To be effective, the nudge has to be seen (or otherwise detected) by the customer and should begin the motivation process.


ANGLE

The Angle of the slide represents the motivators you provide. If this motivation isn’t strong enough, the customer will begin to slide and then stop. There are two types of motivation: Conscious and Non-conscious.

  • Conscious Motivators - These appeal to the rational decision-making part of your customer’s brain. These are important in many situations, and also help customers justify an emotional purchase in rational terms, examples: features, benefits, price, discounts and sales, and so on

  • Non-conscious Motivators - The elements of your offer that appeal to the customer’s emotions or how his/her brain works. Cialdini’s six big persuasion factors (liking, reciprocity, authority, etc.), appeals to our “mating” instinct as described by Geoffrey Miller, BJ Fogg’s behavior model and grid, all fall in this category.

A good slide uses both conscious and non-conscious motivators to create a steep angle.


FRICTION

Friction is the enemy of an effective slide. This represents the difficulty of performing a desired action. In this model, friction represents difficulty, both real and perceived.

  • Real difficulty includes categories of obstacles such as: long forms, confusing user interface, awkward payment procedures, and so on.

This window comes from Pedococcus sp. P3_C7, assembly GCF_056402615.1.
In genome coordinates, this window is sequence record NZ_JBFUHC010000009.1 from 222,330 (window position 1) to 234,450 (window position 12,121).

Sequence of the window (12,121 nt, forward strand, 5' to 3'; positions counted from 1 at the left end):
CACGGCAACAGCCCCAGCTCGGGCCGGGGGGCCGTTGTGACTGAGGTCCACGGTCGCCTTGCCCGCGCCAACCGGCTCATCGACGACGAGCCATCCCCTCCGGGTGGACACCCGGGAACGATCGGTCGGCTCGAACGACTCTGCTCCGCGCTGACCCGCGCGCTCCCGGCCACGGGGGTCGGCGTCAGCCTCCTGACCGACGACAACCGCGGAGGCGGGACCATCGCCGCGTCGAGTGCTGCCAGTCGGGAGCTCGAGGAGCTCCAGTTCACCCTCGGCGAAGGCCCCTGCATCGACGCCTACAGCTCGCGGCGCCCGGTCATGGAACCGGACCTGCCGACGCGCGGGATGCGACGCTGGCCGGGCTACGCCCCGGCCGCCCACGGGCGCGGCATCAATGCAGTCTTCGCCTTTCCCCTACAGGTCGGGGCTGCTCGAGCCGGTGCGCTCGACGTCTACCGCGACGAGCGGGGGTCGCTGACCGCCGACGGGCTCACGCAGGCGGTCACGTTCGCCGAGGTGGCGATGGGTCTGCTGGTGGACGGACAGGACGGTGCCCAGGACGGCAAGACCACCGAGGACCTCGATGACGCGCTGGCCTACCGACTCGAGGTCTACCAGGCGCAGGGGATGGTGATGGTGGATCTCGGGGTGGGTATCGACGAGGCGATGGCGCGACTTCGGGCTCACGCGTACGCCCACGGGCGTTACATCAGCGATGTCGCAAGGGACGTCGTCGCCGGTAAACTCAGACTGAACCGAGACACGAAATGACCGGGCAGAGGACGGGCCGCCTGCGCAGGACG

• Perceived difficulty is much more insidious: a step to completing the process may be easy enough, but it may seem more difficult in our mind due to bad design.


Building Your Persuasion Slide

Here’s a simple set of steps to build your slide:

  1. Align your offer with the customer's interest, not yours (Gravity.)

  2. Get the customer's attention with a nudge. The nudge should start the motivation process to get the customer moving down the slide.

  3. Create a steeper slide with conscious motivators - features and benefits, sales and discounts, free gifts, etc., are just a few commonly used approaches.

  4. Increase the slide's angle with select non-conscious motivators — emotional appeals, mating triggers, Cialdini’s six principles, and a host of other techniques. One or two may be enough.

  5. Reduce the friction eliminating difficulty in every part of the process. Making forms shorter and ordering simple increase conversions. Ensure there is no customer confusion at any point. Finally, eliminate things that look difficult for our brains to do, too --- hard to read text, long instructions.

Hack To Neuromarketing.

  • Never believe A/B testing case studies -- they only show a part the truth. Without absolute numbers its untrustworthy.

  • Something that you can't see can't change the behavior of your users. Test stuff that has the power to fundamentally change the behavior of your users.

  • Statistical significance is not validity -- don't stop the test once you reach 95% statistical. Make sure you have enough sample size and long enough test duration.

  • Your website is a salesperson, understand the biases that you can use, List of cognitive biases

  • Growth System = Goals + Ability + Culture



Watch this video to understand more about the roles Reason and Emotion play in decision making and hopefully it will help you understand how to best serve your customers the content they require and make it easier for them to perform desired actions.


This was fun! I hope you leaned something today.